Project A – Stiffness of leukemic stem cells
Investigation of the following hypotheses:
- Hematopoietic stem cells (HSCs) differ from committed progenitor cells and mature cells in terms of stiffness, dependent on niche interactions and their glycolytic state;
- Leukemic stem cells (LSCs) differ from normal hematopoietic stem cells in terms of stiffness, dependent on genetic alterations, niche interactions and their glycolytic state;
- Interfering with stem cell-niche interactions will impact on cellular stiffness and their metabolic state, thereby providing alternative means for targeting.
Research in this project involves:
- Using colloidal-tip indentation with AFM to measure differences between the stiffness of HSCs, progenitor cells and LSCs; this will be done on cells from primary leukemia patients as well as lentiviral leukemia models where known oncogenes can be introduced.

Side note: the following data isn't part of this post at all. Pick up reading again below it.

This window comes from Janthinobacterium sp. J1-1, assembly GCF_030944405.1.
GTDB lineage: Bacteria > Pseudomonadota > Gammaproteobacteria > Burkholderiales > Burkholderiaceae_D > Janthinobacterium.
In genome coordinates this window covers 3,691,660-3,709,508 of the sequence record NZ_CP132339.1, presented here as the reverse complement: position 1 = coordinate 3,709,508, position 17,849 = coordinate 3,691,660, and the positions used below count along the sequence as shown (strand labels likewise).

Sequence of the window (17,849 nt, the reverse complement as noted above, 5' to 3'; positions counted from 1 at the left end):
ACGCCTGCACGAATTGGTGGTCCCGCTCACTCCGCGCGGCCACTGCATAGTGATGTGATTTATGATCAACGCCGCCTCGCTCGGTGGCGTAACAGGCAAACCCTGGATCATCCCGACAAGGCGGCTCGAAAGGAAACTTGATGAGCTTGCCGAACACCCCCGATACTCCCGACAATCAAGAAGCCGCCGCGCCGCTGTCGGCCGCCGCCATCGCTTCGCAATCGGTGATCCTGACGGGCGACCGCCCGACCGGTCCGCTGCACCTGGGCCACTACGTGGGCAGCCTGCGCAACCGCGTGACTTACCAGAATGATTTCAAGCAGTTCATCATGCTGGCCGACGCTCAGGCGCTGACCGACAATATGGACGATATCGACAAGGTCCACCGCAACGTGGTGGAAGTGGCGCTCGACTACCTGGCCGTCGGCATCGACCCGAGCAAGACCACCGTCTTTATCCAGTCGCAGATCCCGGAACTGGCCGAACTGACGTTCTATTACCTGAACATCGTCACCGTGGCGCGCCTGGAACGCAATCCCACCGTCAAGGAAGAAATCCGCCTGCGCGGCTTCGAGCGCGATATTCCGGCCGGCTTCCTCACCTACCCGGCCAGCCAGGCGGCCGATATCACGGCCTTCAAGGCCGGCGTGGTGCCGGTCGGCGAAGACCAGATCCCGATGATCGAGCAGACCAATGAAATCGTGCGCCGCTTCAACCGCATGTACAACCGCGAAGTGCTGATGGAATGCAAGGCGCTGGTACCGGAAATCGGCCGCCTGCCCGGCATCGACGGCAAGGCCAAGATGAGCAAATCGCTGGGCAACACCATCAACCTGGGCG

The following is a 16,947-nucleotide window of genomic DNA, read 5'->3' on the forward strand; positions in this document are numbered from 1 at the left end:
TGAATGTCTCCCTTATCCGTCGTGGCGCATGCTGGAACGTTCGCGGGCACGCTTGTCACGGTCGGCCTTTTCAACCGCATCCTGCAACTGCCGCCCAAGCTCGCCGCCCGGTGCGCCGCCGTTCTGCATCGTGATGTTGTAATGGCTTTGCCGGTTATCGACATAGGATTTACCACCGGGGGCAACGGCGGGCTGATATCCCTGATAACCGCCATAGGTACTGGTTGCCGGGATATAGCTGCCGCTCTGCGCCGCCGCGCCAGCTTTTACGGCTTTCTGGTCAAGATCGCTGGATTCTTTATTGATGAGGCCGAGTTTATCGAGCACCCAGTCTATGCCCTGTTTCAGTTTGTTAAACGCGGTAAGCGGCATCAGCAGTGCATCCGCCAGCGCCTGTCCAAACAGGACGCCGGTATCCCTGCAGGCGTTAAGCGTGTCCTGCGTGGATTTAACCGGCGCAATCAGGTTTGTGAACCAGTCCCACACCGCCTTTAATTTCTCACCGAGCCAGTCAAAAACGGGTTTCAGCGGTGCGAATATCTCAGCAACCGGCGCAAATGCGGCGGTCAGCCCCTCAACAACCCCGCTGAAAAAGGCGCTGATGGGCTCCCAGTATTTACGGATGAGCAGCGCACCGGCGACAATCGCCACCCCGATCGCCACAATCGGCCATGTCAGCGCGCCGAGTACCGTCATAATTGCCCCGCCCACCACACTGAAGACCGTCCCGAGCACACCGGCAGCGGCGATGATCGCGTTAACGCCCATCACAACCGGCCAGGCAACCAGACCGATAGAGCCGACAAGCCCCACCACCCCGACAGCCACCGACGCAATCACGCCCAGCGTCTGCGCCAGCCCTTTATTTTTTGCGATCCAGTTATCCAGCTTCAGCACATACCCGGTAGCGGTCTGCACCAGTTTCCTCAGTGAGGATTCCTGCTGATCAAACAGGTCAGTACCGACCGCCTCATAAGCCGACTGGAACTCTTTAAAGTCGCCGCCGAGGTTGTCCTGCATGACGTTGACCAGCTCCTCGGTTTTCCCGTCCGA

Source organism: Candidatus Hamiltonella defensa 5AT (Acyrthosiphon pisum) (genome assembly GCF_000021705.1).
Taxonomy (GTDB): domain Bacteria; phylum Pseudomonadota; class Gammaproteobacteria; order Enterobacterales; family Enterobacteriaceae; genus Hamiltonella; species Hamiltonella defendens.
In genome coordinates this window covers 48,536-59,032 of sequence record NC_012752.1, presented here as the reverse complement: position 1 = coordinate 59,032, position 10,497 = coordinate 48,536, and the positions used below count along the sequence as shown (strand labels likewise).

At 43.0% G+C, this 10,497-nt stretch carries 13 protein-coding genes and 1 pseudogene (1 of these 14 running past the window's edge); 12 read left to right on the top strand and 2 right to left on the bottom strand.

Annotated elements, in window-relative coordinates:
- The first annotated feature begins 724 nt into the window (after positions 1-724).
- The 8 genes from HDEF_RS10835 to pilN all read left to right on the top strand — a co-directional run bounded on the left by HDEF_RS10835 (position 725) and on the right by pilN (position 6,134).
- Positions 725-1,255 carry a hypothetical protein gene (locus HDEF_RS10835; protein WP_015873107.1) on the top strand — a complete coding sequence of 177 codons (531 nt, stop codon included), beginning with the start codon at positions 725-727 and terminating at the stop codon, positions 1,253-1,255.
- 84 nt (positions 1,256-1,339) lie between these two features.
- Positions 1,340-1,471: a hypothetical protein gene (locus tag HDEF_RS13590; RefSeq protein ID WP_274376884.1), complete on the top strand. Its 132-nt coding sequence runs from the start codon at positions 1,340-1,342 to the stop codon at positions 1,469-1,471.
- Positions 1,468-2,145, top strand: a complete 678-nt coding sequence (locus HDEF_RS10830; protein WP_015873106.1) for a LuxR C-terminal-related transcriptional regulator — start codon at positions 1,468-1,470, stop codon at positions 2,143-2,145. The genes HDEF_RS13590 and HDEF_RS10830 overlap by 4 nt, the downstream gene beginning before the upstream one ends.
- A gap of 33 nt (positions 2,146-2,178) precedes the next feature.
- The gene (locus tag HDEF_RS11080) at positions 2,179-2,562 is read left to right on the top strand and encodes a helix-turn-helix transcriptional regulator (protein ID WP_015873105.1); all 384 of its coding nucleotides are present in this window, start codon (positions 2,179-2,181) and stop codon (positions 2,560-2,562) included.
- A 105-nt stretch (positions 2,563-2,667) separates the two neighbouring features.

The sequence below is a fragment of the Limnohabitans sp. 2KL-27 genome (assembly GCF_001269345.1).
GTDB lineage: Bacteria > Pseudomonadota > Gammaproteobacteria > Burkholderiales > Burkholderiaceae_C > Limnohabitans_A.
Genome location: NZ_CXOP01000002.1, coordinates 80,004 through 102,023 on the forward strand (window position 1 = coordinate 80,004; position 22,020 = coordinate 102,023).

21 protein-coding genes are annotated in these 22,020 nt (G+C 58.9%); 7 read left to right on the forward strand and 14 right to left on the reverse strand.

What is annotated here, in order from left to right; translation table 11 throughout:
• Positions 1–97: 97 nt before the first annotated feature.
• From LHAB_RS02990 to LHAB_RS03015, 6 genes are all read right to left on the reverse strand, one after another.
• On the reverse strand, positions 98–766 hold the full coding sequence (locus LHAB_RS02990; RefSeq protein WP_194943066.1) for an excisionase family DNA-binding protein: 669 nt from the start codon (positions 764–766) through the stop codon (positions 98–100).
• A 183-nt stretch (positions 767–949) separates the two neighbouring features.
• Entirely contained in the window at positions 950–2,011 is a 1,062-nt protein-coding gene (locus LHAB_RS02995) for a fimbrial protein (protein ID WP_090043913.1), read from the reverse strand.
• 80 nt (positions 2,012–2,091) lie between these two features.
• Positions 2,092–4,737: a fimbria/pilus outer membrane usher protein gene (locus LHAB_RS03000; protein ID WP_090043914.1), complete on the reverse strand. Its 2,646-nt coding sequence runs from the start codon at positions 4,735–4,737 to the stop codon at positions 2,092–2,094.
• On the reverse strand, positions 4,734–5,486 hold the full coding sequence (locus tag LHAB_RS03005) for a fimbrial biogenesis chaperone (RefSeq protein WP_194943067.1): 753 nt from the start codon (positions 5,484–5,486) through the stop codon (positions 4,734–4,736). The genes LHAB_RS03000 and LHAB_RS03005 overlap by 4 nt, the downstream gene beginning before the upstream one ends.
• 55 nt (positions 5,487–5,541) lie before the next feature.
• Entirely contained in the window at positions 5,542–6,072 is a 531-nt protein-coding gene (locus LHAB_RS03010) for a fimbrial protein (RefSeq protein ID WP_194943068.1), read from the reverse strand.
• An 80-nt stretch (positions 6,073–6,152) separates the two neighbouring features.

- Simultaneous determination of levels and localization of YAP using GFP reporters linked to integrin and/or GPCR activation.
- Simultaneous visualization of stress fibers and mapping of local stiffness distribution inside individual cells when adhered to patterned surfaces.
- Functionally evaluate whether interfering with LSC-niche interactions or by inferring with the glycolytic state of LSCs impacts cellular stiffness and drug sensitivity.